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FLiFF Short Subject “Across the Hall” - CinemaDave

Nov. 11th, 2006 07:12 am FLiFF Short Subject “Across the Hall”


"Across the Hall" is a love triangle with no sharp edges. A guy is taking a bath when he gets a call from a frenzied friend. The friend believes that his girlfriend is cheating on him. Drunk and carrying firearms, the friend has followed his soon-to-be ex-girlfriend to a hotel room.

Guess what?
The guy on the telephone is cheating on his best friend and is in the hotel room.

“Across the Hall” fails where “The Shovel” succeeds, a thriller that loses it's suspense due to complicated plotting. Each character overacts and the climax is confusing, yet somehow predictable.

19 comments - Leave a commentPrevious Entry Share Next Entry

Comments:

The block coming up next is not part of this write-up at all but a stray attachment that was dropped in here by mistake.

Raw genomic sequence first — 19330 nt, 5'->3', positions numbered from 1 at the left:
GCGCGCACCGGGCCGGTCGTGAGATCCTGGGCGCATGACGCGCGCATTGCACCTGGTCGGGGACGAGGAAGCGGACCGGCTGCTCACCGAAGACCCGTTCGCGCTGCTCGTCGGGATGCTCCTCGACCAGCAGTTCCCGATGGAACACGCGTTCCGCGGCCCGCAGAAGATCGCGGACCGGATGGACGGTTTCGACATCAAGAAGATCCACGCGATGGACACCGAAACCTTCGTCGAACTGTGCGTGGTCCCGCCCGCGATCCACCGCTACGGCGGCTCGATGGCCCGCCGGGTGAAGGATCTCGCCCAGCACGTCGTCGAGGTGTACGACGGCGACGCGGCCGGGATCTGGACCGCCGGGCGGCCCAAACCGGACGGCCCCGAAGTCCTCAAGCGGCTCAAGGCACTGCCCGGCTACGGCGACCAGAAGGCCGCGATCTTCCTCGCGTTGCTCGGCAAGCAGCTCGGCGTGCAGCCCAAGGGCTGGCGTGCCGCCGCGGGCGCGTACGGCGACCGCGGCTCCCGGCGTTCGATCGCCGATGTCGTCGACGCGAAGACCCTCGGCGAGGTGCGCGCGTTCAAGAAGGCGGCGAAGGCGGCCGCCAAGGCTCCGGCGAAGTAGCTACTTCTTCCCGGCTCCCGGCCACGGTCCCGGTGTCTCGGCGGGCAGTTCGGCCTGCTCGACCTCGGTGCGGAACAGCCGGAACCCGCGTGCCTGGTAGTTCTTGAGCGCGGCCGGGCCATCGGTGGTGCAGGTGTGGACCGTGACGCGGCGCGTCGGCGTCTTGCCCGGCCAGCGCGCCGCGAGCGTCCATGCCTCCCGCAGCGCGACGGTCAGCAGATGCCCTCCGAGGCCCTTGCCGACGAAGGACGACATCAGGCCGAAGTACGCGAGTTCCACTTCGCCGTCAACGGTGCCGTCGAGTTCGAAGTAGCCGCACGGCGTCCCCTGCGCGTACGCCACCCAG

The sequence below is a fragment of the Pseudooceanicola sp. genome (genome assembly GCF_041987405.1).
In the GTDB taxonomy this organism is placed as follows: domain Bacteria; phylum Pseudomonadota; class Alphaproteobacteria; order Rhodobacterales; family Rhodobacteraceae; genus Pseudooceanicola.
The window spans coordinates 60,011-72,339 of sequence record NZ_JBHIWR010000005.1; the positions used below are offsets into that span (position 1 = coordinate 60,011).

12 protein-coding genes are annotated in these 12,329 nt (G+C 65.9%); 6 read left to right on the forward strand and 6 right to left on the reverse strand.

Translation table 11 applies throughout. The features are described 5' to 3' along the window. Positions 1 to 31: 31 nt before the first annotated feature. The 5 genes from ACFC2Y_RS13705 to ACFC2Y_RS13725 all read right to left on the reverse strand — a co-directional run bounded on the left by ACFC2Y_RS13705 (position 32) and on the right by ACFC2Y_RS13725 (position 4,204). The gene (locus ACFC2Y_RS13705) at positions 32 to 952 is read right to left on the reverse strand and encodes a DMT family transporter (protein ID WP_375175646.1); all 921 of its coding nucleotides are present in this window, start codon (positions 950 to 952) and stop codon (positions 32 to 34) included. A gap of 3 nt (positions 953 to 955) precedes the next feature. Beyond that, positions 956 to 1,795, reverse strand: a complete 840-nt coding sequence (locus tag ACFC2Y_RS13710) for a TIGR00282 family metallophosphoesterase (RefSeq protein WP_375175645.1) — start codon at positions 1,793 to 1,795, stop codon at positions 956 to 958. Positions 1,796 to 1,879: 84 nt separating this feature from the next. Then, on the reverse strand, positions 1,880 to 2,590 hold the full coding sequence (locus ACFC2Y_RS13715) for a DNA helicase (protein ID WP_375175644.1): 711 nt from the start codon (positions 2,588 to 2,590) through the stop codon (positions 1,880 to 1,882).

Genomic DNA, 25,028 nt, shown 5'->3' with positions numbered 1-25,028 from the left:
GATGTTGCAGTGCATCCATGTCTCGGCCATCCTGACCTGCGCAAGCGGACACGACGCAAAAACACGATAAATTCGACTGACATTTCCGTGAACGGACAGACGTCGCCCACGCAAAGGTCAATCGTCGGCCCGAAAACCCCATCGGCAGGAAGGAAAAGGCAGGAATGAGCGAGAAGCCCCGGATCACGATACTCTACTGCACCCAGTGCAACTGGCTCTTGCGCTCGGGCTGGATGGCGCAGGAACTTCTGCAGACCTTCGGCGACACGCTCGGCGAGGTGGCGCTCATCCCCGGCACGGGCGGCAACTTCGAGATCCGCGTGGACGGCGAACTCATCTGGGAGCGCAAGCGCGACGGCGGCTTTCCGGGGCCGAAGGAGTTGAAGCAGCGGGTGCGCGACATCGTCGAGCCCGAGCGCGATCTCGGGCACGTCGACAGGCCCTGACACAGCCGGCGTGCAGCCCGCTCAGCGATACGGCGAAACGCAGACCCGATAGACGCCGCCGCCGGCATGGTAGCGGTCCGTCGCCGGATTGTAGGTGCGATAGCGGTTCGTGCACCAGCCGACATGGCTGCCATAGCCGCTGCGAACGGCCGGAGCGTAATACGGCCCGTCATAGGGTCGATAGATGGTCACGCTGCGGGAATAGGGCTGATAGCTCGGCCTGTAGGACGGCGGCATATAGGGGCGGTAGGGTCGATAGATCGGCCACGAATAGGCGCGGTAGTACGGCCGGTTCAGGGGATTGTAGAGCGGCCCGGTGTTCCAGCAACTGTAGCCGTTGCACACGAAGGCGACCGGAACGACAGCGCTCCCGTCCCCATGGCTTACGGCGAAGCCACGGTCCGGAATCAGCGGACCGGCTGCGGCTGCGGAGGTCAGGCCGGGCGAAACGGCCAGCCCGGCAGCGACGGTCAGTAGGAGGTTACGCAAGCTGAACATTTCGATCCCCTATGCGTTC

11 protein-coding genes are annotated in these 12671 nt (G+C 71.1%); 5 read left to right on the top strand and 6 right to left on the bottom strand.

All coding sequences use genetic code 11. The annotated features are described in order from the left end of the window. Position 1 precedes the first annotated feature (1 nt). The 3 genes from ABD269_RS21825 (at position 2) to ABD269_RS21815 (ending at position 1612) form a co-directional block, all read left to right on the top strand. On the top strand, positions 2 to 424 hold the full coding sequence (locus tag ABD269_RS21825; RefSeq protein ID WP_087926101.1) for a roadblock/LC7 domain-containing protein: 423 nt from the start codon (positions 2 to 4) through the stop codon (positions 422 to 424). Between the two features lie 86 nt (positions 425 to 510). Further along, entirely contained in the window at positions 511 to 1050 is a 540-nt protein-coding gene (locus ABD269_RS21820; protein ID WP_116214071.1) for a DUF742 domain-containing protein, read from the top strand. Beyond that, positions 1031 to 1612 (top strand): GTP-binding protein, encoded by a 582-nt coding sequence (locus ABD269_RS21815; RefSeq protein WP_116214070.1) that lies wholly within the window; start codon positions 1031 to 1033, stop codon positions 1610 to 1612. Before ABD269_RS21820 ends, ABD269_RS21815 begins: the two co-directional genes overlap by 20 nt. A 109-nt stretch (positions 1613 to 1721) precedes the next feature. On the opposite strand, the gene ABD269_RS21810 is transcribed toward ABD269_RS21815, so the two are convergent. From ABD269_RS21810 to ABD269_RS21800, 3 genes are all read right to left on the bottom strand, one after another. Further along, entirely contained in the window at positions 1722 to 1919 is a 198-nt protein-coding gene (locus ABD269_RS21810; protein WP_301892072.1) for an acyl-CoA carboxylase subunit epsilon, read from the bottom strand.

From:(Anonymous)
Date:November 19th, 2006 10:09 pm (UTC)

Are you crazy?

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What a ridiculous review. I caught both shorts at a recent film festival and thought Across the Hall was incredible (not at all complicated or hard to follow, in fact) where the Shovel was predictable and melodramatic. Across the Hall had me (and everyone I spoke with) on the edge of their seat while The Shovel lost my interest immediately.
From:(Anonymous)
Date:November 20th, 2006 01:34 am (UTC)

Re: Are you crazy?

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Well Anonymous...crazy is as crazy does...
From:(Anonymous)
Date:November 20th, 2006 03:16 am (UTC)

Re: Are you crazy?